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13 Ways to help women succeed in leadership

The case to increase female leadership is not just about reaching gender equality, it’s also good business. Research shows that “more gender diversity, particularly in corporate settings, can translate to increased productivity, greater innovation, better decision-making, and higher employee retention and satisfaction.” So, what can you do to help women succeed in leadership? Believe it or not, […]

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The case to increase female leadership is not just about reaching gender equality, it’s also good business. Research shows that “more gender diversity, particularly in corporate settings, can translate to increased productivity, greater innovation, better decision-making, and higher employee retention and satisfaction.”

So, what can you do to help women succeed in leadership?

Believe it or not, it’s easy and no matter where you are in your own journey — just starting in your career, already in the C-suite, man or woman, you can help other women realize their potential by implementing just one of these tips:

1. Become A Mentor, better yet be a sponsor — Especially if you’re a senior-level employee, take on a woman at your organization who has the potential to rise to the top. You can share your personal experience of working your way up and coach your mentee on how to follow her own career path. It’ll be gratifying knowing your efforts helped tip the scales toward gender equality in the workplace.

2. Give Honest Feedback — Of course, you want to inspire and praise other female team members, but they also deserve to know the truth. Be honest if there are improvements they can make to take their career to the next level. You’re doing them a disservice if you’re only telling half the story.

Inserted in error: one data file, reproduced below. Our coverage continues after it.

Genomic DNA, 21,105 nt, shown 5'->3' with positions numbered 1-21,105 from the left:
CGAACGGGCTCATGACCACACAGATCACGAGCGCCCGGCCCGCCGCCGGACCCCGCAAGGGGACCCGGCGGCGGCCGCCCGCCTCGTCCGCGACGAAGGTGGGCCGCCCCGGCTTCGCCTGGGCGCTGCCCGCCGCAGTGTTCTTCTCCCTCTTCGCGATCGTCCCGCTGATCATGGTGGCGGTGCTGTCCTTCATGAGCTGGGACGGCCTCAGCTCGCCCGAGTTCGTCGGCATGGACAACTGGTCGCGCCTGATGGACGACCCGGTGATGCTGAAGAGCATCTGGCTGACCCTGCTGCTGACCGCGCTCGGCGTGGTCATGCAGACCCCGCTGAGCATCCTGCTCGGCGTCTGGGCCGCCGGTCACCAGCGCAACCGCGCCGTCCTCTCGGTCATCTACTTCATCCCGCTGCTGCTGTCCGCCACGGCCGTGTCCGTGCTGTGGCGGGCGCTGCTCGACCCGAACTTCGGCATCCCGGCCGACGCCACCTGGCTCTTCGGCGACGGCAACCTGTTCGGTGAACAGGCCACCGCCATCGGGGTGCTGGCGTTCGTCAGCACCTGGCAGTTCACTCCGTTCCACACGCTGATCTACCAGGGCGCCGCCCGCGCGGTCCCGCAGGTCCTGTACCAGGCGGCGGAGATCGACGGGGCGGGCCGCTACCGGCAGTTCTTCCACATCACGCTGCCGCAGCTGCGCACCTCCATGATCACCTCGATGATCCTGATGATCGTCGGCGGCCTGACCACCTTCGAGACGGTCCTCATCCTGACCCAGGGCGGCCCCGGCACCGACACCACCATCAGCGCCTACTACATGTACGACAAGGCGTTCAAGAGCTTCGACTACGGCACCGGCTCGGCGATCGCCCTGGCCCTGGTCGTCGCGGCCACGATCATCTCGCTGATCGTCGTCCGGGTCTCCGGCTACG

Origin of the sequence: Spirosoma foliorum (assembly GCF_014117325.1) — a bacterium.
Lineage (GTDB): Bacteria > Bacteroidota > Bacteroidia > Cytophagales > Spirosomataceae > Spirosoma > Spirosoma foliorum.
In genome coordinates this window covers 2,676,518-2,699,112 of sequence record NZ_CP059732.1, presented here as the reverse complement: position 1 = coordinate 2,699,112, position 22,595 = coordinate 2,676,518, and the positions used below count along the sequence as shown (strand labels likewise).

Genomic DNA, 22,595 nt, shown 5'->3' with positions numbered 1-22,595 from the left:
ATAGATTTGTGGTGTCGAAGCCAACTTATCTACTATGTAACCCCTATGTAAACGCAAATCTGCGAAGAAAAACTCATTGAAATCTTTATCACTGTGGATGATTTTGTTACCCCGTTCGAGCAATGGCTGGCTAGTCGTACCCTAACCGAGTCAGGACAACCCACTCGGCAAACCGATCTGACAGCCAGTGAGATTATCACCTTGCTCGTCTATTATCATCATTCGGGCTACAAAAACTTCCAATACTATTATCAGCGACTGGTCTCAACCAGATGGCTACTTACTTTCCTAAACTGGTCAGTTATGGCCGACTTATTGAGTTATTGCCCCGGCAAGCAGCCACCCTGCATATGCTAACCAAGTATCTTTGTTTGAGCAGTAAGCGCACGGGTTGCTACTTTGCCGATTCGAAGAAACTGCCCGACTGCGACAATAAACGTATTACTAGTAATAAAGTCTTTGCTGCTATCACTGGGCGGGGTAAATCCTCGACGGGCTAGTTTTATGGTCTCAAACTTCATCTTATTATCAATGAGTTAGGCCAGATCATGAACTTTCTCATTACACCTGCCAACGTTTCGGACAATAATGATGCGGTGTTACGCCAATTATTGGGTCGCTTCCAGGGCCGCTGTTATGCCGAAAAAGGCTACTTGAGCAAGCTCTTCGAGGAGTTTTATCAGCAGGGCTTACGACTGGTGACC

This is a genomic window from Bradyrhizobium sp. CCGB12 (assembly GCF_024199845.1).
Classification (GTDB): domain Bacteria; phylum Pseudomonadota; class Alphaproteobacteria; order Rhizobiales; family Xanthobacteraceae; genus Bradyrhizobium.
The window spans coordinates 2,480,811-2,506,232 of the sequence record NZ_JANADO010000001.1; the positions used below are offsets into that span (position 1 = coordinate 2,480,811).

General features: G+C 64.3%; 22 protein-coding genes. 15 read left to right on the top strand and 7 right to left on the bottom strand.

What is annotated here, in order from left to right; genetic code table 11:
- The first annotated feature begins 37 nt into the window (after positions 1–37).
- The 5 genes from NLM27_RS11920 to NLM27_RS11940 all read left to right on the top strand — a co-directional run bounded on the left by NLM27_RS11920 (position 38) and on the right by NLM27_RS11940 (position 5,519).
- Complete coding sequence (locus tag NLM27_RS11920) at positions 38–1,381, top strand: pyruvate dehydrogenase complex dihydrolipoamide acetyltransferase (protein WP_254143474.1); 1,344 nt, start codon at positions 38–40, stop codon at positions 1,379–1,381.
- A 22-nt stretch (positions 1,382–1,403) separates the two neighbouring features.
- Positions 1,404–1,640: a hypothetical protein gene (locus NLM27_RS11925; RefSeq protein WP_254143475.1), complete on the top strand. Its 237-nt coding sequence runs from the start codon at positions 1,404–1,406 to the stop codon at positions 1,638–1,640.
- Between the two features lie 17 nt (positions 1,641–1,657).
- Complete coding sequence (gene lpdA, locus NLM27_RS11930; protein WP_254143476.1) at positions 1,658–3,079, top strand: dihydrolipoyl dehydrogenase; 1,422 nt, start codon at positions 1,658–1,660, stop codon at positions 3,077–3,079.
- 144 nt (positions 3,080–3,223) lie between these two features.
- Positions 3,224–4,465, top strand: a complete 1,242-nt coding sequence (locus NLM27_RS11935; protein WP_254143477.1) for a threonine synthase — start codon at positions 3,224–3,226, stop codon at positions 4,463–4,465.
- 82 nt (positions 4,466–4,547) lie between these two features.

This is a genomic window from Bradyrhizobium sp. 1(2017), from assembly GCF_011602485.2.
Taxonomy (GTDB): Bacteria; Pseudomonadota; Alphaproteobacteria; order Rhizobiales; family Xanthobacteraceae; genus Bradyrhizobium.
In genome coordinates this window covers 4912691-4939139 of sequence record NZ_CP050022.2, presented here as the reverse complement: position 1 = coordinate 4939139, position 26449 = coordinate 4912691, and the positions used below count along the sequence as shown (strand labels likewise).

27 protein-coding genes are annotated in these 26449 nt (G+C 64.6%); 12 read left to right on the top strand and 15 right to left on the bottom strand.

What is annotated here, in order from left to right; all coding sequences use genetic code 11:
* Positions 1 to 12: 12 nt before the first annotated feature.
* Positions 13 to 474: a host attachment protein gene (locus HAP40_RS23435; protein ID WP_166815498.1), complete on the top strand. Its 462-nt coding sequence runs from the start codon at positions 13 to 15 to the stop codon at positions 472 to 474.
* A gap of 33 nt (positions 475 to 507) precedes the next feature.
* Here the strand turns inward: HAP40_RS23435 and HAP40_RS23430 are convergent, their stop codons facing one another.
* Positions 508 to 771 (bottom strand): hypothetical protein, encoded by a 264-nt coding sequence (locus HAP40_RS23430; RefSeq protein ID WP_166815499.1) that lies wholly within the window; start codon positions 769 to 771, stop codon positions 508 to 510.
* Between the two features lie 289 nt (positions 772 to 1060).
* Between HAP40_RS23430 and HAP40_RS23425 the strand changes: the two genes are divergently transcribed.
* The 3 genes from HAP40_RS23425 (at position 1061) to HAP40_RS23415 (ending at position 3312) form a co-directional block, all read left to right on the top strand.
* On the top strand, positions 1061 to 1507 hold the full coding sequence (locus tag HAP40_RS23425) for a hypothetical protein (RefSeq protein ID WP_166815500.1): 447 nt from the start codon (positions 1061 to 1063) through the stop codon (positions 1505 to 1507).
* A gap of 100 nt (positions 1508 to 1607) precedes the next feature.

3. Celebrate Your Differences — We’re all women but it doesn’t mean we’re the same. Respect the talents of other women in your company and bolster their reputation within the workplace. Shift your mindset from one of scarcity — by celebrating our uniqueness and empowering each other through feedback and mentorship.

4. Collaborate not separate — Even if you’re in a senior position, show the women on your team that you are relatable by jumping in to help if the need arises. Instead of leading to match the men around you or how you think you should, be genuine to yourself and treat your team the way you’d want to be treated.

5. Refer Other Women — If you see a woman who you believe is capable and who can do the job, refer them. There’s plenty of room for all of us women at the top, so partner with other women to move their career in the right direction.

6. Call out their brilliant ideas — Advocate for another woman by not-so-subtly bragging about the work their are doing. That’s why I interview women on my podcast This Woman Can. I love learning and shouting about their incredible accomplishments!

7. Give them a voice/room — Studies show that women are more likely to get interrupted in meetings compared to men, so use your voice to amplify them. When you’re in a meeting and you hear a good idea from your female colleague that seems to have been overlooked, bring it up again and make sure to give them credit.

Best phrase I’ve heard for this so far is: hepeated. For when a woman suggests an idea and it’s ignored, but then a man says the same thing and everyone thinks it was a stroke of genius

8. Welcome them in — You have the power to make someone feel included and supported in your organization. As new women join the team or if you see someone struggling to integrate into the company culture, make an effort to be there for them.